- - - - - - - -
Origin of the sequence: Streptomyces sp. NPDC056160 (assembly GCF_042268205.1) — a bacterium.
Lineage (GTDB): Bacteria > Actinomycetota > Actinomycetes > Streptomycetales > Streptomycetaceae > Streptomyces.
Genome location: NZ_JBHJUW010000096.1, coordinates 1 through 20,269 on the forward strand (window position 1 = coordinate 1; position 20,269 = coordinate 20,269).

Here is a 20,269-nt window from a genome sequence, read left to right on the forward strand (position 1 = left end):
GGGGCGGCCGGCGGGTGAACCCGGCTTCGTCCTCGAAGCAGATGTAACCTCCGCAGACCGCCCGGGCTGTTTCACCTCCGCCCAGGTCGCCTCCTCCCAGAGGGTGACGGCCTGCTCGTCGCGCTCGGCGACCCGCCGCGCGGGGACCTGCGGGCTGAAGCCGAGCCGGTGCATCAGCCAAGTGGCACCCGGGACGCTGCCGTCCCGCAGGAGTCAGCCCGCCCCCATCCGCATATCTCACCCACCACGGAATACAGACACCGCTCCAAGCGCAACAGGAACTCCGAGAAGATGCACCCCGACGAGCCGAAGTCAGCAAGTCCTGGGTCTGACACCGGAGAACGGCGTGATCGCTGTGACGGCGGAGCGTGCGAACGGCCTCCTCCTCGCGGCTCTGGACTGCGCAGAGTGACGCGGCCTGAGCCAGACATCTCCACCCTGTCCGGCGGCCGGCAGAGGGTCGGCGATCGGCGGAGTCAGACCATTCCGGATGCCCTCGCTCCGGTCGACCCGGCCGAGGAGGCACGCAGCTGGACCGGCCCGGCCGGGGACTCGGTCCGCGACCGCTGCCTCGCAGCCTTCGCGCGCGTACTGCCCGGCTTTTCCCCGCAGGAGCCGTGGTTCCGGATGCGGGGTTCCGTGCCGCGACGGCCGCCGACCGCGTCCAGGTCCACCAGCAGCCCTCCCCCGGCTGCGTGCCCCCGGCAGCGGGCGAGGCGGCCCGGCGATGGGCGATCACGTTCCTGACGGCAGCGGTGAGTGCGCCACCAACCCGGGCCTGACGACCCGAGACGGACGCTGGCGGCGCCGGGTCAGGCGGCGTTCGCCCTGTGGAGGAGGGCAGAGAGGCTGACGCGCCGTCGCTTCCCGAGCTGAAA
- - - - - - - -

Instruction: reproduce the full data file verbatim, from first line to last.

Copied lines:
Origin of the sequence: Streptomyces sp. NPDC056160 (assembly GCF_042268205.1) — a bacterium.
Lineage (GTDB): Bacteria > Actinomycetota > Actinomycetes > Streptomycetales > Streptomycetaceae > Streptomyces.
Genome location: NZ_JBHJUW010000096.1, coordinates 1 through 20,269 on the forward strand (window position 1 = coordinate 1; position 20,269 = coordinate 20,269).

Here is a 20,269-nt window from a genome sequence, read left to right on the forward strand (position 1 = left end):
GGGGCGGCCGGCGGGTGAACCCGGCTTCGTCCTCGAAGCAGATGTAACCTCCGCAGACCGCCCGGGCTGTTTCACCTCCGCCCAGGTCGCCTCCTCCCAGAGGGTGACGGCCTGCTCGTCGCGCTCGGCGACCCGCCGCGCGGGGACCTGCGGGCTGAAGCCGAGCCGGTGCATCAGCCAAGTGGCACCCGGGACGCTGCCGTCCCGCAGGAGTCAGCCCGCCCCCATCCGCATATCTCACCCACCACGGAATACAGACACCGCTCCAAGCGCAACAGGAACTCCGAGAAGATGCACCCCGACGAGCCGAAGTCAGCAAGTCCTGGGTCTGACACCGGAGAACGGCGTGATCGCTGTGACGGCGGAGCGTGCGAACGGCCTCCTCCTCGCGGCTCTGGACTGCGCAGAGTGACGCGGCCTGAGCCAGACATCTCCACCCTGTCCGGCGGCCGGCAGAGGGTCGGCGATCGGCGGAGTCAGACCATTCCGGATGCCCTCGCTCCGGTCGACCCGGCCGAGGAGGCACGCAGCTGGACCGGCCCGGCCGGGGACTCGGTCCGCGACCGCTGCCTCGCAGCCTTCGCGCGCGTACTGCCCGGCTTTTCCCCGCAGGAGCCGTGGTTCCGGATGCGGGGTTCCGTGCCGCGACGGCCGCCGACCGCGTCCAGGTCCACCAGCAGCCCTCCCCCGGCTGCGTGCCCCCGGCAGCGGGCGAGGCGGCCCGGCGATGGGCGATCACGTTCCTGACGGCAGCGGTGAGTGCGCCACCAACCCGGGCCTGACGACCCGAGACGGACGCTGGCGGCGCCGGGTCAGGCGGCGTTCGCCCTGTGGAGGAGGGCAGAGAGGCTGACGCGCCGTCGCTTCCCGAGCTGAAA